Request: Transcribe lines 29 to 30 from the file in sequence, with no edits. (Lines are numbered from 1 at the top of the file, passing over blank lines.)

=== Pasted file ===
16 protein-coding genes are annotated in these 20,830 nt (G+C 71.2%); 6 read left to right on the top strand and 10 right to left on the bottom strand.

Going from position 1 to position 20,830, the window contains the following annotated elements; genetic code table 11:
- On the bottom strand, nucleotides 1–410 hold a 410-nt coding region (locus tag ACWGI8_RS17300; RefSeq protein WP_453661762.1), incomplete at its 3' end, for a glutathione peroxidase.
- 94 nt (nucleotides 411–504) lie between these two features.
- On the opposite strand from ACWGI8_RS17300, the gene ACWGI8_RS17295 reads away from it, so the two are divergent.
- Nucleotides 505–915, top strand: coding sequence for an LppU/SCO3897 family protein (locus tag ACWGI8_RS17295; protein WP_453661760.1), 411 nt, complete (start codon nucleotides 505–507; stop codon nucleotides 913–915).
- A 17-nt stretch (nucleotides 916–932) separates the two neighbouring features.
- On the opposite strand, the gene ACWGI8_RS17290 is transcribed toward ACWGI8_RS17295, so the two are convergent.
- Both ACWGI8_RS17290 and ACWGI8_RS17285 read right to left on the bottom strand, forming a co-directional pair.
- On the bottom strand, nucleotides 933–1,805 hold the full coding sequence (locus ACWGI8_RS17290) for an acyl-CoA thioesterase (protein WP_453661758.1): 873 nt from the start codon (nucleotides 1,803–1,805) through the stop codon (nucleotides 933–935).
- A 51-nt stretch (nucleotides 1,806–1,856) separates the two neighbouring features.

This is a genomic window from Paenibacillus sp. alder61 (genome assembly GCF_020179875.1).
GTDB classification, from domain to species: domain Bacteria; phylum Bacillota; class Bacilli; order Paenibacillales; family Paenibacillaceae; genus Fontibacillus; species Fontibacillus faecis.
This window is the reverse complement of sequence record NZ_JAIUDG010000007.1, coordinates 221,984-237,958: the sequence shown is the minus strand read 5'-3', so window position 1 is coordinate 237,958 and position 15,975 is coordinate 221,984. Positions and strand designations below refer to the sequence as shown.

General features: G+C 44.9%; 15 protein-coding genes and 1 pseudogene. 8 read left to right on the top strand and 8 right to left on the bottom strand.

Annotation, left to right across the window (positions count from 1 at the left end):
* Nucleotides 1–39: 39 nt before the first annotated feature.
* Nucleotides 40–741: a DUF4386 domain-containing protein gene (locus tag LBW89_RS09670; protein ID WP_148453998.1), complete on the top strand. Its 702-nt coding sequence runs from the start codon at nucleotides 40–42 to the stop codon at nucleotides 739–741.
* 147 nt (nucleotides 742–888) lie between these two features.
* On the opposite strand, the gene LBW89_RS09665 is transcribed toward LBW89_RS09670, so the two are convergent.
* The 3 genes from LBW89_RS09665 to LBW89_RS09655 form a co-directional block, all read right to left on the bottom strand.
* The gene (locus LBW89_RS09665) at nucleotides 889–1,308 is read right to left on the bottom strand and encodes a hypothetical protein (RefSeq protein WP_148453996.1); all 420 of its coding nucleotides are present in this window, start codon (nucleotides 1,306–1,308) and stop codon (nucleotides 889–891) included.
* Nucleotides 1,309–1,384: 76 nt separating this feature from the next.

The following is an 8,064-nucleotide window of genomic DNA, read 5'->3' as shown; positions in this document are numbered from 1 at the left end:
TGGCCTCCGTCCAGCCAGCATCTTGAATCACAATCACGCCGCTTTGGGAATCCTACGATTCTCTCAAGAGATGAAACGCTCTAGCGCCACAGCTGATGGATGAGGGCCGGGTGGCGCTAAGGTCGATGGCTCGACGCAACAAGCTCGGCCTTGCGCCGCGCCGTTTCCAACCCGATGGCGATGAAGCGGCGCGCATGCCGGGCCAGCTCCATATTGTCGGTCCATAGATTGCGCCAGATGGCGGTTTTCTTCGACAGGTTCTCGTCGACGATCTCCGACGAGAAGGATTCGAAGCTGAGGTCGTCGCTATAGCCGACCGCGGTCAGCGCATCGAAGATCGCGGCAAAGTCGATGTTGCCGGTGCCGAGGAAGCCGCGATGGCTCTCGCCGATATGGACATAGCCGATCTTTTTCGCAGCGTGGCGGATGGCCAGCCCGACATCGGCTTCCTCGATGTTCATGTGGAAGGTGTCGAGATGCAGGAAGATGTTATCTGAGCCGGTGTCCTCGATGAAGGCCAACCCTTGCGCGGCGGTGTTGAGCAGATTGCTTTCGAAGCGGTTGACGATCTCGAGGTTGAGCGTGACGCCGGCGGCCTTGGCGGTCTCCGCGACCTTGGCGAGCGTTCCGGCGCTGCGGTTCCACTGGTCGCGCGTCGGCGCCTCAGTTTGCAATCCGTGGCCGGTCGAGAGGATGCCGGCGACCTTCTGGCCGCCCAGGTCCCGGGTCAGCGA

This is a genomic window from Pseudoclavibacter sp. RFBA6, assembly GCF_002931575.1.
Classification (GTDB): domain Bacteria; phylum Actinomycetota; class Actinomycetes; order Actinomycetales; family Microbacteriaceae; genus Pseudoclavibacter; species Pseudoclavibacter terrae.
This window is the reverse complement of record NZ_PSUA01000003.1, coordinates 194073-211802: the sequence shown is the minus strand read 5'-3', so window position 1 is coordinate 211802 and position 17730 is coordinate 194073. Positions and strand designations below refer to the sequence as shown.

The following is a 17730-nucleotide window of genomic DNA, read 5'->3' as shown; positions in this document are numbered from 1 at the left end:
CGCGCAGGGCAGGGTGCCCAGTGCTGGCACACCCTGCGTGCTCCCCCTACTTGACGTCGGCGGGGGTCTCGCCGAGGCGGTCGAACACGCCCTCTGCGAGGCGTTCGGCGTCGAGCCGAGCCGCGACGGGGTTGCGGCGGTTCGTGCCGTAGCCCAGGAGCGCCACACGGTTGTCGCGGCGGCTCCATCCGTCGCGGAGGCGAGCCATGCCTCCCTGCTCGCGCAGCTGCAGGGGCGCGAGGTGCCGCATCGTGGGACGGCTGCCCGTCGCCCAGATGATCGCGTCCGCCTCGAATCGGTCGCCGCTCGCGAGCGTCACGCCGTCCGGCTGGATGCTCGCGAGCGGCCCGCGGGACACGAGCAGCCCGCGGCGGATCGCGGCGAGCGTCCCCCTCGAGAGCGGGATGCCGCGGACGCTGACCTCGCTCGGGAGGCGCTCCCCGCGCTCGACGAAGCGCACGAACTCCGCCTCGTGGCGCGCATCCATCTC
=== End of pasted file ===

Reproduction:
The following is a 17730-nucleotide window of genomic DNA, read 5'->3' as shown; positions in this document are numbered from 1 at the left end:
CGCGCAGGGCAGGGTGCCCAGTGCTGGCACACCCTGCGTGCTCCCCCTACTTGACGTCGGCGGGGGTCTCGCCGAGGCGGTCGAACACGCCCTCTGCGAGGCGTTCGGCGTCGAGCCGAGCCGCGACGGGGTTGCGGCGGTTCGTGCCGTAGCCCAGGAGCGCCACACGGTTGTCGCGGCGGCTCCATCCGTCGCGGAGGCGAGCCATGCCTCCCTGCTCGCGCAGCTGCAGGGGCGCGAGGTGCCGCATCGTGGGACGGCTGCCCGTCGCCCAGATGATCGCGTCCGCCTCGAATCGGTCGCCGCTCGCGAGCGTCACGCCGTCCGGCTGGATGCTCGCGAGCGGCCCGCGGGACACGAGCAGCCCGCGGCGGATCGCGGCGAGCGTCCCCCTCGAGAGCGGGATGCCGCGGACGCTGACCTCGCTCGGGAGGCGCTCCCCGCGCTCGACGAAGCGCACGAACTCCGCCTCGTGGCGCGCATCCATCTC